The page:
From the June 10 LA Times:
The much-predicted foreclosure wave that was expected to dump more homes onto the market has not materialized. Fewer borrowers are entering default, and banks are better managing the properties they do have on their books.
The inventory problem has been exacerbated by the plunge in home prices since the go-go years. Many people who bought at the top of the cycle are so deeply underwater, they can’t get the price they need to sell and are therefore not bothering to put their homes on the market.
On the other hand, if you plan to break even or come out ahead on your house when you sell it, things couldn’t be better in Denver real estate. Hell, Denver condos are selling… quickly. Stupid negative equity.
Actually, it’s negative equity that helped create this amazing over-demand climate in today’s Denver real estate market. Inventory across the country is at 2006 lows, which has essentially created a market where fairly-priced homes are receiving multiple offers (more on this later). But it ain’t 2006. There are plenty of sellers out there who think the market has actually rebounded and are trying to gouge well-educated buyers into overpaying. You can spot those homes on the market; they’ve been listed for longer than 30 days and haven’t reduced their prices yet.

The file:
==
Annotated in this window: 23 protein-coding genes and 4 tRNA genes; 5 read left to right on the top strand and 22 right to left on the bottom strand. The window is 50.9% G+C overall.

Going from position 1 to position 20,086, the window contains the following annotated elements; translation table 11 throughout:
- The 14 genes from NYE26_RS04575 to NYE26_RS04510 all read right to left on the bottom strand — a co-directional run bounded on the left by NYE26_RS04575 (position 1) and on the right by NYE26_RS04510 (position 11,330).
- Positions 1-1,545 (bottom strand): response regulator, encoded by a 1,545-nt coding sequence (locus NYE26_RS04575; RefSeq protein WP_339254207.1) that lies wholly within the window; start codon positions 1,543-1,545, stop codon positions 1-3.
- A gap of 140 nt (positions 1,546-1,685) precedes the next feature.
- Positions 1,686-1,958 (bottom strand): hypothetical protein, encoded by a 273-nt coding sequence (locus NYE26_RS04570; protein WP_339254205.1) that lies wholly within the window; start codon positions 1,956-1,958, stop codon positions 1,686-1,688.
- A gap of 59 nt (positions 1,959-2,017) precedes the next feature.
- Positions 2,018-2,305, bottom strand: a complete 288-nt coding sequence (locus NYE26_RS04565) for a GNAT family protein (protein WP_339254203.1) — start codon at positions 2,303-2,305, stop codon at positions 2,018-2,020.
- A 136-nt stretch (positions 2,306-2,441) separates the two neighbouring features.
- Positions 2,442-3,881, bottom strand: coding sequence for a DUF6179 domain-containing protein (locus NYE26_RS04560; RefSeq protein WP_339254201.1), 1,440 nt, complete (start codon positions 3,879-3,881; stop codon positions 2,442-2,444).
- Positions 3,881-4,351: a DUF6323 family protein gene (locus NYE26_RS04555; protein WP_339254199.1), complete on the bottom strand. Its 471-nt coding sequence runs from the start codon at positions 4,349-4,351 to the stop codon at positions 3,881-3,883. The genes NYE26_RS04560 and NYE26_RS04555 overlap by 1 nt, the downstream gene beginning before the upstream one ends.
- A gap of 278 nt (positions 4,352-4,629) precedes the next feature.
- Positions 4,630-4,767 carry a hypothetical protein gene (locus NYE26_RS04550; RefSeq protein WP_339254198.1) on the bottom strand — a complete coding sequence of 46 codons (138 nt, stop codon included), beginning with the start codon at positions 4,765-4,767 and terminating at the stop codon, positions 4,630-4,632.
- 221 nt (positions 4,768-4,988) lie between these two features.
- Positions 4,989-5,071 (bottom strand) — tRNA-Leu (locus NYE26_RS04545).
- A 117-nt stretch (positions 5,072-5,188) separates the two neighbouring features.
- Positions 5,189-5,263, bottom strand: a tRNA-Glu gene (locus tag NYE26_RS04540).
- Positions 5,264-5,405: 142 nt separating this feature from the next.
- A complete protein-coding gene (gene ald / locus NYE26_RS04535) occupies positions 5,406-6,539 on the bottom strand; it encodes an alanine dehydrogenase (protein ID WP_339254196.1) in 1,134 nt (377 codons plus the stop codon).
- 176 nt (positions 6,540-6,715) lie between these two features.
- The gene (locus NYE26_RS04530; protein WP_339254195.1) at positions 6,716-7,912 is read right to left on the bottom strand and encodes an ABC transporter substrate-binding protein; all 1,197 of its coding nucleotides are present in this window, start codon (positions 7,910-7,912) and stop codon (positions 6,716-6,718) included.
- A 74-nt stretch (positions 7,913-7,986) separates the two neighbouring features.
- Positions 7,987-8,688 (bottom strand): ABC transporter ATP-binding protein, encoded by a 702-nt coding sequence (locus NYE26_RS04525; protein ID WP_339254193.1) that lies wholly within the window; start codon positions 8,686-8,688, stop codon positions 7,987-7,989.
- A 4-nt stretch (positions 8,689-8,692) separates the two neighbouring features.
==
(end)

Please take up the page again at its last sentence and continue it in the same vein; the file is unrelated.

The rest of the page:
But real estate isn’t fair; it’s not designed that way. It’s an organic process – on micro and macro levels – that went toxic after Wall Street monetized it. If you bought at the height of the market, you aren’t fired up about the proposition that all this demand isn’t creating a spike in values to recover your paper losses. It’s doubtful that even if this breakneck pace of home sales continues into next year, it’ll be a while before price follow.
the Kentwood Company has been enjoying record sales volume through the first half of 2012, and there is no evidence that this market is tapering off anytime soon. But if low inventory is a result of homeowners refusing to take a loss on their home, it stands to reason that the only houses on the market are those sellers who either have to sell or expect to make money in the process. But once this positive equity inventory shrivels up, it’ll be even harder to find good homes to buy in 2013 unless you plan to work the bank angles.
Who has the most to gain from the frantic market? Homeowners that don’t want to sell because they’re afraid they won’t break even on their home. There is enough demand to create bidding wars on properties – especially in good neighborhoods – where the return of your initial investment is more likely now than ever before.
Call your local Realtor – if you’re in Denver, your local Realtor is Karl Lueders – to find out what your home is worth. And, as much as I hate to say it, you might be able to “get” a little more than you thought.